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Chapter 2.3 - Acceleration: Rate Of Change Of VelocityChapter 2.4 - Visualizing Motion Along A Line With Constant AccelerationChapter 2.5 - Kinematic Equations For Motion Along A Line With Constant AccelerationChapter 2.6 - Free FallChapter 3 - Motion In A PlaneChapter 3.1 - Graphical Addition And Subtraction Of VectorsChapter 3.2 - Vector Addition And Subtraction Using ComponentsChapter 3.3 - VelocityChapter 3.4 - AccelerationChapter 3.5 - Motion In A Plane With Constant AccelerationChapter 3.6 - Velocity Is Relative; Reference FramesChapter 4 - Force And Newton's Laws Of MotionChapter 4.1 - Interaction And ForcesChapter 4.2 - Inertia And Equilibrium: Newton's First Law Of MotionChapter 4.4 - Interaction Pairs: Newton's Third Law Of MotionChapter 4.5 - Gravitational ForcesChapter 4.6 - Contact ForcesChapter 4.7 - TensionChapter 4.8 - Applying Newton's LawsChapter 4.10 - Apparent WeightChapter 5 - Circular MotionChapter 5.1 - Description Of Uniform Circular MotionChapter 5.2 - Radial AccelerationChapter 5.3 - Unbanked And Banked CurvesChapter 5.4 - Circular Orbit Of Satellite And PlanetsChapter 5.5 - Nonuniform Circular MotionChapter 5.6 - Angular AccelerationChapter 5.7 - Apparent Weight And Artificial GravityChapter 6 - Conservation Of EnergyChapter 6.2 - Work Done By A Constant ForceChapter 6.3 - Kinetic EnergyChapter 6.4 - Gravitational Potential Energy - 1Chapter 6.5 - Gravitational Potential Energy -2Chapter 6.6 - Work Done By A Variable ForcesChapter 6.7 - Elastic Potential EnergyChapter 6.8 - PowerChapter 7 - Linear MomentumChapter 7.2 - MomentumChapter 7.3 - The Impulse-momentum TheoremChapter 7.4 - Conservation Of MomentumChapter 7.5 - Center Of MassChapter 7.6 - Motion Of The Center Of The MassChapter 7.7 - Collisions In One DimensionsChapter 7.8 - Collisions In Two DimensionsChapter 8 - Torque And Angular MomentumChapter 8.1 - Rotational Kinetic Energy And Rotational InertiaChapter 8.2 - TorqueChapter 8.3 - Calculating Work Done From The TorqueChapter 8.4 - Rotational EquilibriumChapter 8.5 - Application: Equilibrium In The Human BodyChapter 8.6 - Rotational Form Of Newton's Second LawChapter 8.7 - The Motion Of Rolling ObjectsChapter 8.8 - Angular MomentumChapter 9 - FluidsChapter 9.2 - PressureChapter 9.3 - Pascal's PrincipleChapter 9.4 - The Effect Of Gravity On Fluid PressureChapter 9.5 - Measuring PressureChapter 9.6 - The Buoyant ForceChapter 9.7 - Fluid FlowChapter 9.8 - Bernoullis EquationChapter 9.9 - ViscosityChapter 9.10 - Viscous DragChapter 9.11 - Surface TensionChapter 10 - Elasticity And OscillationsChapter 10.2 - Hook's Law Of Tensile And Compressive ForcesChapter 10.3 - Beyond Hook's LawChapter 10.4 - Shear And Volume DeformationsChapter 10.5 - Simple Harmonic MotionChapter 10.6 - The Period And Frequency Of ShmChapter 10.7 - Graphical Analysis Of ShmChapter 10.8 - The PendulumChapter 11 - WavesChapter 11.1 - Waves And Energy TransportChapter 11.2 - Transverse And Longitudinal WavesChapter 11.3 - Speed Of Transverse Waves On A StringChapter 11.4 - Periodic WavesChapter 11.5 - Mathematical Description Of A WaveChapter 11.6 - Graphing WavesChapter 11.7 - Principle Of SuperpositionChapter 11.8 - Reflection And RefractionChapter 11.9 - Interference And DiffractionChapter 11.10 - Standing WavesChapter 12 - SoundChapter 12.2 - The Speed Of Sound WavesChapter 12.3 - Amplitude And Intensity Of Sound WavesChapter 12.4 - Standing Sound WavesChapter 12.7 - BeatsChapter 12.8 - The Doppler EffectChapter 13 - Temperature And Ideal GasChapter 13.2 - Temperature ScalesChapter 13.3 - Thermal Expansion Of Solids And LiquidsChapter 13.4 - Molecular Picture Of A GasChapter 13.5 - Absolute Temperature And The Ideal Gas LawChapter 13.6 - Kinetic Theory Of The Ideal GasChapter 13.7 - Temperature And Reaction RatesChapter 13.8 - DiffusionChapter 14 - HeatChapter 14.1 - Internal EnergyChapter 14.2 - HeatChapter 14.3 - Heat Capacity And Specific HeatChapter 14.4 - Specific Heat Of Ideal GasesChapter 14.5 - Phase TransitionsChapter 14.6 - Thermal ConductionChapter 14.8 - Thermal RadiationChapter 15 - ThermodynamicsChapter 15.1 - The First Law Of ThermodynamicsChapter 15.2 - Thermodynamic ProcessesChapter 15.3 - Thermodynamic Process For An Ideal GasChapter 15.4 - Reversible And Irreversible ProcessChapter 15.5 - Heat EnginesChapter 15.6 - Refrigerators And Heat PumpsChapter 15.7 - Reversible Engines And Heat PumpsChapter 15.8 - EntropyChapter 16 - Electric Forces And FieldsChapter 16.1 - Electric ChargeChapter 16.2 - Electric Conductors And InsulatorsChapter 16.3 - Coulomb's LawChapter 16.4 - The Electric FieldChapter 16.5 - Motion Of A Point Charge In A Uniform Electric FieldChapter 16.6 - Conductors In Electrostatic EquilibriumChapter 16.7 - Gauss's Law For Electric FieldsChapter 17 - Electric PotentialChapter 17.1 - Electric Potential EnergyChapter 17.2 - Electric PotentialChapter 17.3 - The Relationship Between Electric Field And PotentialChapter 17.4 - Conservation Of Energy For Moving ChargesChapter 17.5 - CapacitorsChapter 17.6 - DielectricsChapter 17.7 - Energy Stored In A CapacitorChapter 18 - Electric Current And CircuitsChapter 18.1 - Electric CurrentChapter 18.3 - Microscopic View Of Current In A Metal: The Free-electron ModelChapter 18.4 - Resistance And ResistivityChapter 18.6 - Series And Parallel CircuitsChapter 18.7 - Circuit Analysis Using Kirchhoff's RulesChapter 18.8 - Power And Energy In CircuitsChapter 18.9 - Measuring Current And VoltageChapter 19 - Magnetic Forces And FieldsChapter 19.2 - Magnetic Force On A Point ChargeChapter 19.3 - Charged Particle Moving Perpendicularly To A Uniform Magnetic FieldChapter 19.4 - Motion Of A Charged Particle In A Uniform Magnetic Field: GeneralChapter 19.5 - A Charged Particle In Crossed E And B FieldsChapter 19.6 - Magnetic Force On A Current-carrying WireChapter 19.7 - Torque On A Current LoopChapter 19.8 - Magnetic Field Due To An Electric CurrentChapter 19.9 - Ampere's LawChapter 20 - Electromagnetic InductionChapter 20.1 - Motional EmfChapter 20.2 - Electric GeneratorsChapter 20.3 - Faraday's LawChapter 20.4 - Lenz's LawChapter 20.6 - TransformersChapter 20.7 - Eddy CurrentsChapter 20.9 - InductanceChapter 20.10 - Lr CircuitsChapter 21 - Alternating CurrentChapter 21.1 - Sinusoidal Currents And Voltages: Resistors In Ac CircuitsChapter 21.3 - Capacitors In Ac CircuitsChapter 21.4 - Inductors In Ac CircuitsChapter 21.5 - Rlc Series CircuitsChapter 21.6 - Resonance In An Rlc CircuitChapter 22 - Electromagnetic WavesChapter 22.2 - AntennasChapter 22.4 - Speed Of Em Waves In Vacuum And In MatterChapter 22.5 - Characteristics Of Traveling Electromagnetic Waves In VacuumChapter 22.6 - Energy Transport By Em WavesChapter 22.7 - PolarizationChapter 22.8 - The Doppler Effect For Em WavesChapter 23 - Reflection And Refraction Of LightChapter 23.1 - Wavefronts, Rays, And Hygens's PrincipleChapter 23.3 - The Refraction Of Light: Snell's LawChapter 23.4 - The Total Internal ReflectionChapter 23.5 - Polarization By ReflectionChapter 23.6 - The Formation Of Images Through Reflection Or RefractionChapter 23.7 - Plane MirrorsChapter 23.8 - Spherical MirrorsChapter 23.9 - Thin LensesChapter 24 - Optical InstrumentsChapter 24.1 - Lenses In CombinationChapter 24.2 - CamerasChapter 24.3 - The EyeChapter 24.4 - Angular Magnification And The Simple MagnifierChapter 24.5 - Compound MicroscopesChapter 24.6 - TelescopesChapter 25 - Interference And DiffractionChapter 25.1 - Constructive And Destructive InterferenceChapter 25.2 - The Michelson InterferometerChapter 25.3 - Thin FilmsChapter 25.4 - Young's Double-slit ExperimentChapter 25.5 - GratingsChapter 25.6 - Diffraction And Huygens's PrincipleChapter 25.7 - Diffraction By A Single SlitChapter 25.8 - Diffraction And Resolution Of Optical InstrumentsChapter 26 - RelativityChapter 26.1 - Postulates Of RelativityChapter 26.3 - Time DilationChapter 26.4 - Length ContractionChapter 26.5 - Velocities In Different Reference FramesChapter 26.6 - Relativistic MomentumChapter 26.7 - Mass And EnergyChapter 26.8 - Relativistic Kinetic EnergyChapter 27 - Early Quantum Physics And The PhotonChapter 27.2 - Blackbody RadiationChapter 27.3 - The Photoelectric EffectChapter 27.4 - X-ray ProductionChapter 27.5 - Compton ScatteringChapter 27.7 - The Bohr Model Of The Hydrogen Atom; Atomic Energy LevelsChapter 27.8 - Pair Annihilation And Pair ProductionChapter 28 - Quantum PhysicsChapter 28.2 - Matter WavesChapter 28.4 - The Uncertainty PrincipleChapter 28.6 - The Hydrogen Atom: Wave Functions And Quantum NumbersChapter 28.7 - The Exclusion Principle: Electron Configurations For Atoms Other Than Hydrogen AtomChapter 28.9 - LasersChapter 28.10 - TunnelingChapter 29 - Nuclear PhysicsChapter 29.1 - Nuclear StructureChapter 29.2 - Binding EnergyChapter 29.3 - RadioactivityChapter 29.4 - Radioactive Decay Rates And Half-livesChapter 29.5 - Biological Effects Of RadiationChapter 29.6 - Induced Nuclear ReactionsChapter 29.7 - FissionChapter 29.8 - FusionChapter 30 - Particle PhysicsChapter 30.1 - Fundamental ParticlesChapter 30.2 - Fundamental Interactions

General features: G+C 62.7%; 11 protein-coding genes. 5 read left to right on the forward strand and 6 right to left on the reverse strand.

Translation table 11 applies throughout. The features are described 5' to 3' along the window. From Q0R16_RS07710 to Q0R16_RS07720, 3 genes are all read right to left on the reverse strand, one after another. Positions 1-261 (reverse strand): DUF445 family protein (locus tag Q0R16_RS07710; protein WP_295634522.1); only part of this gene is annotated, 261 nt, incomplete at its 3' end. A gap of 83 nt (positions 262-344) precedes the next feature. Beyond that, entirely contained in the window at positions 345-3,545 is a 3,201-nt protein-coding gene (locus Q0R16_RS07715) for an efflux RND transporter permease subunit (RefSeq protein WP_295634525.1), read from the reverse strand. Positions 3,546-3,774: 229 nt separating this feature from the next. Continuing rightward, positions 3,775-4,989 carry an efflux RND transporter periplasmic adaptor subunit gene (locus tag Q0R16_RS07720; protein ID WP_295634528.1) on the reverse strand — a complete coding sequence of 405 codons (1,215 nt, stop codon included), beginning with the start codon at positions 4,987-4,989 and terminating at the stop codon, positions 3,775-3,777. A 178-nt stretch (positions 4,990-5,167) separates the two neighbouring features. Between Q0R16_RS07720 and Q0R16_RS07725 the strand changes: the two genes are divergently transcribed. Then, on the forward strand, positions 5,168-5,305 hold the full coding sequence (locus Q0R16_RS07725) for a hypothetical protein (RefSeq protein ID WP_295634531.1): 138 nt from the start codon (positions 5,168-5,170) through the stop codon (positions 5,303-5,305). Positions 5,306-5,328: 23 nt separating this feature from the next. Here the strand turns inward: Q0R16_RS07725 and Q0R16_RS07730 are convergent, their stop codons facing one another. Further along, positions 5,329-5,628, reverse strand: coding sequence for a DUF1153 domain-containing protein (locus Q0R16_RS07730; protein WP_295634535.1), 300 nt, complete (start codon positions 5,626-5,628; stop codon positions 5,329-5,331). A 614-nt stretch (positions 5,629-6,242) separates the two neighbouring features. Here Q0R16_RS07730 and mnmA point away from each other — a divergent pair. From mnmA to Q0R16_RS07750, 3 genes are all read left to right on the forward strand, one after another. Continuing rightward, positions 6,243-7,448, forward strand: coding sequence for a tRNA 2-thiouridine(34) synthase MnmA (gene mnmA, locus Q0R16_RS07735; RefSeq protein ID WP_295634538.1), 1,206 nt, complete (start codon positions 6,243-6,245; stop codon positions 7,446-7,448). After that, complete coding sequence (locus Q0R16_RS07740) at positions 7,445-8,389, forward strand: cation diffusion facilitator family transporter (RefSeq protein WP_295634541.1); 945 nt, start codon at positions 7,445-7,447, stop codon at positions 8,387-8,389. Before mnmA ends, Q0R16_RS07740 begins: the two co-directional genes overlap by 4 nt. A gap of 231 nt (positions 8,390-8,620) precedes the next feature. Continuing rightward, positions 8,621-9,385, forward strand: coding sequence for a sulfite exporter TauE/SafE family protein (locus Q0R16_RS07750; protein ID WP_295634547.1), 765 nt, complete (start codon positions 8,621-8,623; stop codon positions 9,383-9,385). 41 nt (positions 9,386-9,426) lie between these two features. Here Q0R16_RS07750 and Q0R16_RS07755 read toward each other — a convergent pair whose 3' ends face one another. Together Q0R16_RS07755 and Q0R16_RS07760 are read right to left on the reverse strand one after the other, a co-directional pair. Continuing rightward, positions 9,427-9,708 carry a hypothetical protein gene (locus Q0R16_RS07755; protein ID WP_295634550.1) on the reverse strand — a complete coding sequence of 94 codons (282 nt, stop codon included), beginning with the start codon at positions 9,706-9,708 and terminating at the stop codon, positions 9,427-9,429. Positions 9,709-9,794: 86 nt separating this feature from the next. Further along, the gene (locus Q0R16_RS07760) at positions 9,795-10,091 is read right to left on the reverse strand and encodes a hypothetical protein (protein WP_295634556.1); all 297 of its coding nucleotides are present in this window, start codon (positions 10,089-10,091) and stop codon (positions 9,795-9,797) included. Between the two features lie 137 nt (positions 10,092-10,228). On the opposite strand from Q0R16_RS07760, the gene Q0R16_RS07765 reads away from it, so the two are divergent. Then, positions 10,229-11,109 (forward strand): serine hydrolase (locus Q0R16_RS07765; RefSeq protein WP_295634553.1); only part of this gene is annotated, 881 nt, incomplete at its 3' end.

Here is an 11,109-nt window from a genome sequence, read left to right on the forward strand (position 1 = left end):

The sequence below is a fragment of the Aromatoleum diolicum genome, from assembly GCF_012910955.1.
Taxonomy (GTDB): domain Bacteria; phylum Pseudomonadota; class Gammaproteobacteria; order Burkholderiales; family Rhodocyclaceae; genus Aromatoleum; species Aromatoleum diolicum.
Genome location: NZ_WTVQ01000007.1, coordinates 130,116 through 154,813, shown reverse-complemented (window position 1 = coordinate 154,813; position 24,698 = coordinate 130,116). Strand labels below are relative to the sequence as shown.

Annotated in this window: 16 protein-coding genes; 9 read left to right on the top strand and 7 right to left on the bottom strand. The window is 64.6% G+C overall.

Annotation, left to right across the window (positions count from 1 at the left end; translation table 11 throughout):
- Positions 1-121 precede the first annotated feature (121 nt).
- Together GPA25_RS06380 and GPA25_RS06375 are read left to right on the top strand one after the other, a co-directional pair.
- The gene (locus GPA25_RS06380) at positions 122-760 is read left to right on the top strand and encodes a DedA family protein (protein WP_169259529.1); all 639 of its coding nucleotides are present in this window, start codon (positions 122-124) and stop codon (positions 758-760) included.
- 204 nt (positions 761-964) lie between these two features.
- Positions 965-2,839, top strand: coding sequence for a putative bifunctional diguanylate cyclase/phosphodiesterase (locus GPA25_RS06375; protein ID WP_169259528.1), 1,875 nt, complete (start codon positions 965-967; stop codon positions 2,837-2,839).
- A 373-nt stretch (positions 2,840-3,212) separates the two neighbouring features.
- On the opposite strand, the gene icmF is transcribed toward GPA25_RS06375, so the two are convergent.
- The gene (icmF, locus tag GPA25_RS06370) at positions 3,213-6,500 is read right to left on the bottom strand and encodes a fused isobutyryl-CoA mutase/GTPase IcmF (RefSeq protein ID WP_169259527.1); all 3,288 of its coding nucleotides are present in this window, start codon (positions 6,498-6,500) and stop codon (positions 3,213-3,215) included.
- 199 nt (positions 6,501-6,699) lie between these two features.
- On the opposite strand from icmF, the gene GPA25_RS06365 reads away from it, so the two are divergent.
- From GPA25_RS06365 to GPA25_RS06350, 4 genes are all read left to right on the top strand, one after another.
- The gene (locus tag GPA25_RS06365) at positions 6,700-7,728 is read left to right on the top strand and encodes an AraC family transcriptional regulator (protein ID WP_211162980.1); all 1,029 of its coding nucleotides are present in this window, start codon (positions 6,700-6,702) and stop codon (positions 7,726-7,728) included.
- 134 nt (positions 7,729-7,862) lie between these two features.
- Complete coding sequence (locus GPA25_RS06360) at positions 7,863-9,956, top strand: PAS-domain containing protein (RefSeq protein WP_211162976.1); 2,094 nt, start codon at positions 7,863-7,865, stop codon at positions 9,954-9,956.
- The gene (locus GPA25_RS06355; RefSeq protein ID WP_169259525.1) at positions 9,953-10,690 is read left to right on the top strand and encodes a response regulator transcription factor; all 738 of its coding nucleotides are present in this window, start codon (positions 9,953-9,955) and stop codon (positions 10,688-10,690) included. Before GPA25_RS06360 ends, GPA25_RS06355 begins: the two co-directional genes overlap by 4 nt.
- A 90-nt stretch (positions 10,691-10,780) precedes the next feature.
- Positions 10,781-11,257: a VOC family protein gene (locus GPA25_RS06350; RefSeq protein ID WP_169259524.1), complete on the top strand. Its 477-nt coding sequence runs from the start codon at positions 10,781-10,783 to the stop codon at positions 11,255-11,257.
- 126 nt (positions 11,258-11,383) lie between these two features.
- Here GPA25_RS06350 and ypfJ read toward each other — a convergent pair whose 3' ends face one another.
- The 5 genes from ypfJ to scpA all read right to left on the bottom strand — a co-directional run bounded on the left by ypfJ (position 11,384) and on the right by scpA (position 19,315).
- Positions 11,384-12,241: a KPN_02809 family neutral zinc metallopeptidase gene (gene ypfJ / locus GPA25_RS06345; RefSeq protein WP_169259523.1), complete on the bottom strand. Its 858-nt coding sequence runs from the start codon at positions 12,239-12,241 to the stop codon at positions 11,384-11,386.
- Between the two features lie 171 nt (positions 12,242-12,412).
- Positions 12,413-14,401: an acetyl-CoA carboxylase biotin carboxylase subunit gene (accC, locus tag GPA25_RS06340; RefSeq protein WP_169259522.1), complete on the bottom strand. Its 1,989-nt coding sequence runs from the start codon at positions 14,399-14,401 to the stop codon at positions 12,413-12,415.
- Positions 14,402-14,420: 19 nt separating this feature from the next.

Sample Solutions for this Textbook